Wilson v. MatthewsAnnotate this Case
120 Ga. App. 284 (1969)
170 S.E.2d 346
WILSON v. MATTHEWS et al., by Next Friend. WILSON v. MATTHEWS.
Court of Appeals of Georgia.
Argued May 29, 1969.
Decided September 9, 1969.
Robinson, Thompson, Buice & Harben, B. Carl Buice, for appellant.
Mitchell & Mitchell, Warren N. Coppedge, Jr., Ellard & Frankum, Stephen D. Frankum, Neely, Freeman & Hawkins, John V. Skinner, Jr., for appellees.
Prior to the Civil Practice Act a plaintiff might always exercise his right of voluntary dismissal prior to verdict even though the action had been tried, a motion for directed verdict had been made by his opponent, and the trial court had orally announced his intention of granting it. Cowart v. Atlanta, B. & C. R. Co., 58 Ga. App. 466 (198 SE 795). The cases sub judice show an identical fact situation, but the appellants who moved for directed verdicts contend that under present practice the plaintiff may not, at this stage of the proceedings, voluntarily dismiss and thus preserve the right to rearing the action, and that they are entitled to directed verdicts which will constitute a final disposition of the litigation. Code Ann. § 81A-141 (a) provides: "Subject to the provisions of 81A-123 (c) [class actions] of section 81A-166 [receiverships] and of any statute, an action may *285 be dismissed by the plaintiff, without order of court, by filing a written notice of dismissal at any time before verdict." This differs from the analogous Federal Rule of Civil Procedure 41 (a) in that the latter specifies "any statute of the United States" (other Federal statutes, such as 8 U. S. C. A. § 164 and 31 U. S. C. A. § 232 limit the right of voluntary dismissal in specific situations), and also differs in that the Federal rule relates to dismissal only in the early stages of litigation "at any time before service by the adverse party of an answer or of a motion for summary judgment." Obviously, the plaintiff in a State court has the right at any time before verdict (we eliminate here any question of rights arising from interlocutory adjudications of the type dealt with in Chicago & A. & R. Co. v. Union Rolling Mill Co., 109 U.S. 702 (3 SC 594, 27 LE 1081)), unless some statute of the State of Georgia provides to the contrary by preventing a voluntary dismissal with the concomitant right to rebring the action where it collides with the right of the opposite party to an order permanently disposing of the litigation. It is suggested by the appellant that Code Ann. § 81A-150 meets this requirement, because it provides that if a motion for directed verdict is for any reason not granted, the court "is deemed to have submitted the action to the jury subject to a later determination of the legal questions raised by the motion" and "if no verdict was returned, the court may direct the entry of judgment as if the requested verdict had been directed or may order a new trial." We do not consider this language as meeting the "any statute" exception of Code Ann. § 81A-141 (a). It is (except as to the time for making the motion) in the language of Federal Rule 50 (b): "If no verdict was returned, the court may direct the entry of judgment as if the requested verdict had been directed or may order a new trial." Without getting into the very fundamental distinctions between motions for directed verdict or judgment notwithstanding the verdict on the one hand and new trials on the other (in which connection see, as it relates to Rule 50 (b), Moore's Federal Practice, Vol. 6A, p. 3814, § 59.08 ), it is still obvious that the trial judge has a discretion remaining after the trial is over, when the proper motions are made, whether to finally end the litigation or not. If he grants a new trial the litigation is not finally disposed of. At this stage of the proceedings, *286 of course, the decision belongs to him and not to the plaintiff, whereas by a voluntary dismissal the plaintiff may in effect be granting himself a new trial. But Code Ann. § 81A-150 cannot be held to be "any statute" under § 81A-141 (a) on the ground that the moving party has a right at this stage of the proceedings to obtain a final judgment at the trial level one way or the other.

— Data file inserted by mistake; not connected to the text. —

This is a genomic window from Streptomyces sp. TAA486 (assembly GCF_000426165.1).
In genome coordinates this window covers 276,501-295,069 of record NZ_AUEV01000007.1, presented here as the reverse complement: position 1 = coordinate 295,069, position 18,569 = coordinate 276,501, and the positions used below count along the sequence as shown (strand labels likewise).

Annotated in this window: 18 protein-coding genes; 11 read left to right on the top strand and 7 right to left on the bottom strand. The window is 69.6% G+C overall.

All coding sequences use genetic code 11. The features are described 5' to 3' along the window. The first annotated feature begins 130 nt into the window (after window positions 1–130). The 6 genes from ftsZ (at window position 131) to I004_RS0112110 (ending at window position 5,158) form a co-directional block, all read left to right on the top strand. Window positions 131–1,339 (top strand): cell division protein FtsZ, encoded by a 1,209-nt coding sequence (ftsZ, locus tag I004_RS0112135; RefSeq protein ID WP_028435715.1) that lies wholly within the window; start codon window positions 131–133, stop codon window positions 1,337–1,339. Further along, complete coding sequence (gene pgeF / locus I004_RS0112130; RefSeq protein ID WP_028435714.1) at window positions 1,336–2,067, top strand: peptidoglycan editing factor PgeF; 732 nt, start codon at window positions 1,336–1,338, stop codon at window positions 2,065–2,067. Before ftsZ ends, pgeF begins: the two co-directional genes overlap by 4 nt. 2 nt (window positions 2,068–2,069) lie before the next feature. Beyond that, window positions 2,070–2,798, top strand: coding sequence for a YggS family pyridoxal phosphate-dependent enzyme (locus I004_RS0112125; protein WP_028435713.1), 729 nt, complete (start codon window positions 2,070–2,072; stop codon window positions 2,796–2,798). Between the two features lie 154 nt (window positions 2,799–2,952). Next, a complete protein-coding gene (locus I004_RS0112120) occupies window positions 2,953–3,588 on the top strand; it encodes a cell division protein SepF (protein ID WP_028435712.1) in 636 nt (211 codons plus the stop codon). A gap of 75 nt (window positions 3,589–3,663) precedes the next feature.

There is at least dicta in Cone v. West Va. Pulp &c. Co., 330 U.S. 212, 217 (67 SC 752, 91 LE 849) to support this view. There the court said: "In this case had respondents made a timely motion for judgment notwithstanding the verdict, the petitioner could have either presented reasons to show why he should have a new trial, or at least asked the court for permission to dismiss. If satisfied . . . that the ends of justice would best be served by allowing the petitioner another chance, the judge could have so provided in his discretion." Insofar as the State and Federal practice rules are analogous, we tend to be persuaded by the thrust of the Federal decisions, and this is particularly so where it agrees with State law as established prior to the Civil Practice Act.
The plaintiffs here had a right of voluntary dismissal after the judge had orally announced his intention of directing a verdict against them but before such action had been taken.
Judgment affirmed. Bell, C. J., and Eberhardt, J., concur.